1. First of all, you can avoid puckering by using basting spray instead of pins. This is quite possibly the greatest product on the market! And instead of spraying my quilt batt, as the can suggests, I tape my quilt batt to the floor, spray the back side of the backing and apply it to the batt, then flip it over, re-tape it, spray the back of the quilt top, and apply it to the batt. I can e-mail you some other suggestions that will make free-motion quilting much easier, too!

    Reply

    • Sarah, I SO appreciate your suggestions. I will have to get some basting spray and try it out. I’m always excited to try new things with my crafting! And I would LOVE any further suggestions you have on free-motion quilting. You can email me at SnippetsAndYarns at gmail dot com.

      Thank you!

      Reply

  2. Sounds like you have some great opportunities coming your way!

    I agree with Sarah C! I used basting spray and rarely have trouble with puckering on the back, whether I do free motion or straight line quilting. I lay the backing fabric down first, right side down, tape it tight, then lay the batting over, and then the quilt top, right side up. I fold the batting and quilt layer back half way, spray the backing fabric, and smooth the batting back down. Then I spray over the batting and smooth the quilt top back down. Repeat for the other side of the quilt.

    For free-motion quilting, I have are regular machine too, and have found this tutorial to be the most helpful: http://www.ohfransson.com/oh_fransson/2009/03/quilt-along-14-freemotion-quilting.html

    Reply

    • Thank you, Terri! I just took a quick look at that tutorial & it looks like there are a lot of things in there that will be helpful to me. I have some batting scraps that aren’t big enough to do much with, so maybe later this week I’ll make myself a “practice sandwich” 🙂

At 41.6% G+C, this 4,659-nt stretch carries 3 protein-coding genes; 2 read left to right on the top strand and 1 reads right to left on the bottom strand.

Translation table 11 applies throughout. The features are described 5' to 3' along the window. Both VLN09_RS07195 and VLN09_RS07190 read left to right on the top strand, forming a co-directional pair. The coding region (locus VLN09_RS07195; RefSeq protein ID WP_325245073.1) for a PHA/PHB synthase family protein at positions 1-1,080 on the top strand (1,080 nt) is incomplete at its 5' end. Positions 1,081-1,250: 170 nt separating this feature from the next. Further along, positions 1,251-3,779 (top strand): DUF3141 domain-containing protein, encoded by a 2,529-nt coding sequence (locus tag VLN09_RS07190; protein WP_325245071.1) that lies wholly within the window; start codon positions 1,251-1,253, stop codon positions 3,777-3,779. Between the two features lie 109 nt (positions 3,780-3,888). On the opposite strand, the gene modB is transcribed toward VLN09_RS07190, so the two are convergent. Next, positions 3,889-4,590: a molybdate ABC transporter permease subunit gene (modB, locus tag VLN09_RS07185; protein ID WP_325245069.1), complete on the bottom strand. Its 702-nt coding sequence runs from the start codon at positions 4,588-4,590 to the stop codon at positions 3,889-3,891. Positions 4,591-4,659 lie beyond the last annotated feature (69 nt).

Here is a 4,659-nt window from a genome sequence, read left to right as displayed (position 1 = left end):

Whether it’s this week or not, I’ll be sure to post pictures of the practice results!

      Reply

  3. NO is a very powerful word and great for getting rid of guilt. You do very nice work, judging by the pictures, but you are not a full-time crafter. I’m not either. I am very lucky to get in an hour a day. That is (mostly) OK with me because it is what it is and much better than nothing. Maybe in the future you will be a crafting mogul, but in the meantime, continue to develop your skills and be yourself. If the time comes, you will be ready. If it doesn’t, you will be happy anyway.

    Reply

    • Very wise words, Deanna 🙂 Thank you!

      She & I haven’t even talked specifics about what sort of things she’d like me to provide. Basically she just acted like she expected me to contribute LOL

      I do think it would be a lot of fun, though. As long as she’s not relying on me to keep her shop stocked. I think if she has other people providing inventory then I would be okay making a few items here and there. I guess it would be similar to what some people seem to do with their Etsy shops. They just add things when they have them, and if they only have five things for sale, then that’s okay. As long as the arrangement is something like that, I think it could be good.

      As always, thanks for stopping by!

      Reply

  4. Your baskets are gorgeous. I love them.

    Reply

  5. Posted by Liz on November 1, 2010 at 16:16

    I like your baskets too. They look really professional. Shoppers are rarely willing to pay for the time and effort put into handmade goods, always looking for a bargain. You would be helping your friend out more than she helping you out in mho. Although it was a flattering offer, be strong and say no thanks.

    Reply

    • Thanks Liz!

      As it turns out, my friend has gotten her money back on the shop space & is looking for somewhere else to set up. The building had sooo many problems, and the Inspector basically told her it should be condemned. She tried to get the landlord’s repair man to come fix some of it up, but he never made it a priority. So she canceled the deal.

      She might ask me again when (if) she finds a new place to setup. But I agree with you about people looking for a bargain. So I think I’d just do a few little things that don’t cost me much money or time. And I wouldn’t want my stuff to be what she was relying on to fill her inventory.

      I’m so glad you stopped by for a visit!

      Reply